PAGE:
What makes art 'feminist art'? Although feminist artists do have a unique aesthetic, there can be no essential feminist aesthetic, argues Kathy Battista in this exciting new art history. Domesticity, the body, its traces and sexuality have become prominent themes in contemporary feminist practice but where did these preoccupations begin and how did they come to signify a particular type of art?
As connections between 1970s artists and contemporary female practitioners are not usually consciously acknowledged, one of the central aims of this book is to reconnect current art practice with earlier, groundbreaking works. Primarily concerned with the feminist body as a site for making and exhibiting works, this book examines themes that look at the body as material, the body and performance, as well as the alternative creative platforms in 1970s feminist art.
Kathy Battista's (re-)engagement with the founding generation of female practitioners centres on 1970s London as the cultural hub from which a new art practice arose.
Emphasising the importance of artists including Bobby Baker, Anne Bean, Catherine Elwes, Rose English, Alexis Hunter, Tina Keane, Hannah O'Shea, Kate Walker and Silvia Ziranek and examining works such as Mary Kelly'sPost-Partum Document, Judy Clark's 1973 exhibitionIssues, Carolee Schneemann'sMeat Joyand Cosey Fanni Tutti'sProstitution, shown in 1976, Kathy Battista investigates some of the most controversial and provocative art from the era.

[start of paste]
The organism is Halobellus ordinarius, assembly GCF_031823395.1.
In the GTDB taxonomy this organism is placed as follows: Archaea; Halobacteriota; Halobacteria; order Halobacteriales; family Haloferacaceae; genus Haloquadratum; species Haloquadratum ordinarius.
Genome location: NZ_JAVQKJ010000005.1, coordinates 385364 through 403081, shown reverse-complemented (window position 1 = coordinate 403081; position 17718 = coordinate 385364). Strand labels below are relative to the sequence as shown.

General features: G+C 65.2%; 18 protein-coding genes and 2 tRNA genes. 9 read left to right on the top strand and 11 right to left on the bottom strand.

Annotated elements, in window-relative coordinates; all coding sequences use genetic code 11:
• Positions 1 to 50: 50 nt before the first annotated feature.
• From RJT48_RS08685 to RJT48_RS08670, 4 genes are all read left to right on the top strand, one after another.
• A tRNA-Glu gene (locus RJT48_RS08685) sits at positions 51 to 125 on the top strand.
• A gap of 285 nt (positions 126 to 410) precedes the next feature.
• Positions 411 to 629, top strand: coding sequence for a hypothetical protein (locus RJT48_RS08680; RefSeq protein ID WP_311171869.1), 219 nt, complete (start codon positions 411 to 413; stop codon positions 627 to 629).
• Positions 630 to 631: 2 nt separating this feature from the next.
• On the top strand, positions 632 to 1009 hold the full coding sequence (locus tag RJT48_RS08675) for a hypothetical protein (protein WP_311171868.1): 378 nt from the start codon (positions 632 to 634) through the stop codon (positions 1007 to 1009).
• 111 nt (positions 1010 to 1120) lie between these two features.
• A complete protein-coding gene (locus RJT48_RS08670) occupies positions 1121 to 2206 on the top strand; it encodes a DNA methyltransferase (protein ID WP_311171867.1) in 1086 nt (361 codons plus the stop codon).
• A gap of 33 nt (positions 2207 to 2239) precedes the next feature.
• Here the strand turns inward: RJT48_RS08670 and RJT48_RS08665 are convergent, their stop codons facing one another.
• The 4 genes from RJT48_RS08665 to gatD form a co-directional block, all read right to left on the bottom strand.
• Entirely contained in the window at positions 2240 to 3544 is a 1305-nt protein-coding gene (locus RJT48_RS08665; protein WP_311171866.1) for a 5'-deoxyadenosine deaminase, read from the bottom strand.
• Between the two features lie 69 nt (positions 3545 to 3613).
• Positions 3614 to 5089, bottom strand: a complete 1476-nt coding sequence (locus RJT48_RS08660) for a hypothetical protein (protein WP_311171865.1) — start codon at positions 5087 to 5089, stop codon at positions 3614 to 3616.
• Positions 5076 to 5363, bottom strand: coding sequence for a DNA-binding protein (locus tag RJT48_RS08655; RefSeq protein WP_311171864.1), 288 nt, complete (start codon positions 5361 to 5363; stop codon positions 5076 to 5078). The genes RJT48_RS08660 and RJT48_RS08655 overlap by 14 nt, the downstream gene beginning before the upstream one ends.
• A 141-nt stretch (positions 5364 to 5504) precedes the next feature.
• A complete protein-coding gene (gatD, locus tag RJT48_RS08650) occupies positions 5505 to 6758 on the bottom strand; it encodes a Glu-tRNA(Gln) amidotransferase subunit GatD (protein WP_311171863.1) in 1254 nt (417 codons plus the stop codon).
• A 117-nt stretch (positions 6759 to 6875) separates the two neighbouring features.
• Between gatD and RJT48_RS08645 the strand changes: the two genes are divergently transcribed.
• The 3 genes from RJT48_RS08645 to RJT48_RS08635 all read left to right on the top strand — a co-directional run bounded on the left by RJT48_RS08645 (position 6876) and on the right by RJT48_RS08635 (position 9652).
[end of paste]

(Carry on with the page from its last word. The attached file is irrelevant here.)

I.B.Tauris, 2012. Paperback, 224 pages, black and white images throughout. 15.6 x 23.4 cm
British artist Monica Ross (1950–2013) left behind forty years of socially engaged, feminist, and performative artwork, which has had a deep effect on contemporary art and society. This fully illustrated...